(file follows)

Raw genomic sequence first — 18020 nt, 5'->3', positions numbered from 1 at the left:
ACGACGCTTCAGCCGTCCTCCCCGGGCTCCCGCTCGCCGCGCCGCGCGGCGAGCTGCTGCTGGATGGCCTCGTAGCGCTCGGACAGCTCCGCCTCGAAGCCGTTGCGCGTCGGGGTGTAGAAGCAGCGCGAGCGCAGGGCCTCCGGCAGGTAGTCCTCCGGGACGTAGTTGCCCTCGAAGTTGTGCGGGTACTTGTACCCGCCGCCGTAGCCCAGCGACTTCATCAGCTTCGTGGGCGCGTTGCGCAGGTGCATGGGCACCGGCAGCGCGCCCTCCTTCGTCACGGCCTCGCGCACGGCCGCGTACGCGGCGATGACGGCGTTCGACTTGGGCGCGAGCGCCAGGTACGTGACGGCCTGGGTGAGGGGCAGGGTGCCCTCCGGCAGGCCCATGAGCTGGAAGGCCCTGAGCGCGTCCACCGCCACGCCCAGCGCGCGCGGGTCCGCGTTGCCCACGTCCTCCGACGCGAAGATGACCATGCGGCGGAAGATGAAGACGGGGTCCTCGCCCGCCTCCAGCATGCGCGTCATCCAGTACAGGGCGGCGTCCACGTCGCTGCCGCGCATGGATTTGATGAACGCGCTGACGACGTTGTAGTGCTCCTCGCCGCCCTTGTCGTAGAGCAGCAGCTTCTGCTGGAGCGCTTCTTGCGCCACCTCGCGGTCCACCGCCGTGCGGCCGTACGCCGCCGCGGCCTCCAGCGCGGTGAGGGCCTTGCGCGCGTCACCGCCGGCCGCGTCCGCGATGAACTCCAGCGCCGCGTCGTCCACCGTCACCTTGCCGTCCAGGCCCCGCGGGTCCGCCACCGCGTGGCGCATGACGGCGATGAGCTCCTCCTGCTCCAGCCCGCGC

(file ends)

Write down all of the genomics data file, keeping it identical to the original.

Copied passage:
Raw genomic sequence first — 18020 nt, 5'->3', positions numbered from 1 at the left:
ACGACGCTTCAGCCGTCCTCCCCGGGCTCCCGCTCGCCGCGCCGCGCGGCGAGCTGCTGCTGGATGGCCTCGTAGCGCTCGGACAGCTCCGCCTCGAAGCCGTTGCGCGTCGGGGTGTAGAAGCAGCGCGAGCGCAGGGCCTCCGGCAGGTAGTCCTCCGGGACGTAGTTGCCCTCGAAGTTGTGCGGGTACTTGTACCCGCCGCCGTAGCCCAGCGACTTCATCAGCTTCGTGGGCGCGTTGCGCAGGTGCATGGGCACCGGCAGCGCGCCCTCCTTCGTCACGGCCTCGCGCACGGCCGCGTACGCGGCGATGACGGCGTTCGACTTGGGCGCGAGCGCCAGGTACGTGACGGCCTGGGTGAGGGGCAGGGTGCCCTCCGGCAGGCCCATGAGCTGGAAGGCCCTGAGCGCGTCCACCGCCACGCCCAGCGCGCGCGGGTCCGCGTTGCCCACGTCCTCCGACGCGAAGATGACCATGCGGCGGAAGATGAAGACGGGGTCCTCGCCCGCCTCCAGCATGCGCGTCATCCAGTACAGGGCGGCGTCCACGTCGCTGCCGCGCATGGATTTGATGAACGCGCTGACGACGTTGTAGTGCTCCTCGCCGCCCTTGTCGTAGAGCAGCAGCTTCTGCTGGAGCGCTTCTTGCGCCACCTCGCGGTCCACCGCCGTGCGGCCGTACGCCGCCGCGGCCTCCAGCGCGGTGAGGGCCTTGCGCGCGTCACCGCCGGCCGCGTCCGCGATGAACTCCAGCGCCGCGTCGTCCACCGTCACCTTGCCGTCCAGGCCCCGCGGGTCCGCCACCGCGTGGCGCATGACGGCGATGAGCTCCTCCTGCTCCAGCCCGCGC